Draws on asexual specific research and guidance to provide a simple intro to asexuality and a guide for service providers on how to include asexual people. This booklet will provide you with the foundations to start thinking about simple changes to your practice that can ensure you are creating an inclusive service in which asexual people can participate fully.
The term asexual, or ace, refers to people who experience little or no sexual attraction to other people. As part of the diverse spectrum of human sexuality, asexuality is a sexual orientation like straight, lesbian, gay and bisexual.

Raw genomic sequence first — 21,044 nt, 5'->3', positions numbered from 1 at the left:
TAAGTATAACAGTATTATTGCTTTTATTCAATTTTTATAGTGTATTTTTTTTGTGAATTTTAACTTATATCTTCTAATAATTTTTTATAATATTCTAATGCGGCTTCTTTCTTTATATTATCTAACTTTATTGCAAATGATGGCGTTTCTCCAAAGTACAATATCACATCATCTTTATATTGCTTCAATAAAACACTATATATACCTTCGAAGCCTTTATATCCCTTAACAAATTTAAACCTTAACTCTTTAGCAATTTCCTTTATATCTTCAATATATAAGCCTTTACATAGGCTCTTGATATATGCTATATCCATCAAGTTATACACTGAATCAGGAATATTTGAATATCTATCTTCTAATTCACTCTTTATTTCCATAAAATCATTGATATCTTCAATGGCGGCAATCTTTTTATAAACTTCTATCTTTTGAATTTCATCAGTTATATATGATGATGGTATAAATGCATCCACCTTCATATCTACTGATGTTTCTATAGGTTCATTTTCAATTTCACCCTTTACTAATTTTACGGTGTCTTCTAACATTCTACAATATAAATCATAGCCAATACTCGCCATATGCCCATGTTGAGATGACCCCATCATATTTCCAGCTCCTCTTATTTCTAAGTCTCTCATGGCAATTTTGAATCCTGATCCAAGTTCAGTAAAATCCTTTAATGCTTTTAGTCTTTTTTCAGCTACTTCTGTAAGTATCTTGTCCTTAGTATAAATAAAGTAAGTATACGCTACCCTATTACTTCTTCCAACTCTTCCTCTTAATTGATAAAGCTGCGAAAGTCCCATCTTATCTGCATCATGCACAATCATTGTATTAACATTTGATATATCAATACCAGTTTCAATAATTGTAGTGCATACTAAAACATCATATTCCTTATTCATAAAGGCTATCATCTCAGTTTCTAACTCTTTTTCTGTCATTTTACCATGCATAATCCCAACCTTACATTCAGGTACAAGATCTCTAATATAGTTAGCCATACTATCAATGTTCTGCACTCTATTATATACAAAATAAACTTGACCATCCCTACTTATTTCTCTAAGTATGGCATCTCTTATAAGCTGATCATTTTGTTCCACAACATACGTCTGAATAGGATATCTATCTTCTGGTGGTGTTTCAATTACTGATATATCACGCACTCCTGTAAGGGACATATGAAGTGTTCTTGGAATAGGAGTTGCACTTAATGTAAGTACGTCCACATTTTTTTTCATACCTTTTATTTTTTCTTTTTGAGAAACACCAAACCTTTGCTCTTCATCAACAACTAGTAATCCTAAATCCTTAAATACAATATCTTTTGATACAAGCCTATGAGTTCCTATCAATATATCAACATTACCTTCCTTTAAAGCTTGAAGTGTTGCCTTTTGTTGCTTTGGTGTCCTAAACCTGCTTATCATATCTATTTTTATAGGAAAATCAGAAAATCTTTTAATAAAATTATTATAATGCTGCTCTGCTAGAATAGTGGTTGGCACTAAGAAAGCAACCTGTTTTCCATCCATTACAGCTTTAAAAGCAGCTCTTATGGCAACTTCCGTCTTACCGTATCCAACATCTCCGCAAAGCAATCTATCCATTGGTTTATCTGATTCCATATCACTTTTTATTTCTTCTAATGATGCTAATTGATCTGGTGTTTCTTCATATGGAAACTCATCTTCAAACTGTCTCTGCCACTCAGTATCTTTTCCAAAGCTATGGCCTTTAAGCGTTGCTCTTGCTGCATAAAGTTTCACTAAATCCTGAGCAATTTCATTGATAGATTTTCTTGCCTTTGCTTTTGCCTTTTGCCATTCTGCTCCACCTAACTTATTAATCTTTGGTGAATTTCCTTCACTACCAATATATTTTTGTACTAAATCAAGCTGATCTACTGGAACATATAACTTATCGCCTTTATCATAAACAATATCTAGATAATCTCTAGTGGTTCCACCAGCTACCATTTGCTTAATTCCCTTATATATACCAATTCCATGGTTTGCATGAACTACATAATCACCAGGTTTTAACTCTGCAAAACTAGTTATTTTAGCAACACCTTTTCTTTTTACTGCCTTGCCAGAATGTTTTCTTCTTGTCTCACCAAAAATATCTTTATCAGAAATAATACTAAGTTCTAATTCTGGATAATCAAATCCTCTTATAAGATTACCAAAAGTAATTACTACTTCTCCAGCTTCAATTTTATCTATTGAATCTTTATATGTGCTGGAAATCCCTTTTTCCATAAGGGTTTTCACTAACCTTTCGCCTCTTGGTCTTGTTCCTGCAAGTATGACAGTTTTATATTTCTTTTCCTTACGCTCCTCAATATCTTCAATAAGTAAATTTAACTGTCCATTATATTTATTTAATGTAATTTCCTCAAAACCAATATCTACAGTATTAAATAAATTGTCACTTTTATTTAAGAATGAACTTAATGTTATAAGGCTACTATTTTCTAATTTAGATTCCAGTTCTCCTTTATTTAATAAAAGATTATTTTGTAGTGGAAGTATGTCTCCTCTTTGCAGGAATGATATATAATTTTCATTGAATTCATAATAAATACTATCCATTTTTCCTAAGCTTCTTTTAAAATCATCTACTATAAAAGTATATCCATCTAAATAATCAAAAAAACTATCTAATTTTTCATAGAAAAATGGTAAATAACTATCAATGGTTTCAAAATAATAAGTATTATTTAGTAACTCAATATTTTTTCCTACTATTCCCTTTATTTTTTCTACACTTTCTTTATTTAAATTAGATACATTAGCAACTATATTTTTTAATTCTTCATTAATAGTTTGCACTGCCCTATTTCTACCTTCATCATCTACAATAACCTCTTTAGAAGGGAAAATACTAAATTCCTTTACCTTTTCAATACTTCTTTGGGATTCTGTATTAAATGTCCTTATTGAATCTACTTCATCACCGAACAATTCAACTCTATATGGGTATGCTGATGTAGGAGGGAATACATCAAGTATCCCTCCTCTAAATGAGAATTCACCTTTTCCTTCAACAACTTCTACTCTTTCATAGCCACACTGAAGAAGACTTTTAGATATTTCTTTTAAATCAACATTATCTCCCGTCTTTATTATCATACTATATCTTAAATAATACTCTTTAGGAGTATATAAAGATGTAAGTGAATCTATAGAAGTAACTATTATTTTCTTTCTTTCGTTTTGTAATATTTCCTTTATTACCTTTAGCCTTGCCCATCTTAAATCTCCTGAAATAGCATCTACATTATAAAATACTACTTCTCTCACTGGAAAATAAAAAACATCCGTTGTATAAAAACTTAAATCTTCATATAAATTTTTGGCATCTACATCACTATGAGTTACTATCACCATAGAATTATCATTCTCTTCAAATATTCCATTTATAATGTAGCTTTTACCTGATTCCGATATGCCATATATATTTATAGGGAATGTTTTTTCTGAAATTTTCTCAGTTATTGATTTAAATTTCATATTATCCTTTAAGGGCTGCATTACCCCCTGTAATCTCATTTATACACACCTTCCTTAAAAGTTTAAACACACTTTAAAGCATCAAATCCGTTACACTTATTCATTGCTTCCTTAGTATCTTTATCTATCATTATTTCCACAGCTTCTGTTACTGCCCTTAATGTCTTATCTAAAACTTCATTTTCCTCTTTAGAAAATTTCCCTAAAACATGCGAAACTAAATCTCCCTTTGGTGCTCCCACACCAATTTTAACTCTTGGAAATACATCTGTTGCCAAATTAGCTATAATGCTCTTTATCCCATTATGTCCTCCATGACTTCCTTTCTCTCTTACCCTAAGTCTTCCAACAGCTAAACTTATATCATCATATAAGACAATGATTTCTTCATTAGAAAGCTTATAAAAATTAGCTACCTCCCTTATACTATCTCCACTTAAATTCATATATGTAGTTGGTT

Some key tips for ace inclusion are:
- If someone comes out to you as ace, believe them, accept their relationship choices and support them. Remember, meaningful relationships don’t need to include sex. As with anyone else, don’t ask intrusive questions about their sex life.
- Remember that ace people can also identify as gay, lesbian, bi or pan romantic.
- The language we use has power to include or exclude. If you want to include ace people, mention them by name, and don’t use language which implies that everyone is seeking sex or romance.
- Learn to recognise ace-erasure and acephobia and challenge it when you witness it. Speaking out helps to educate others and make environments more inclusive.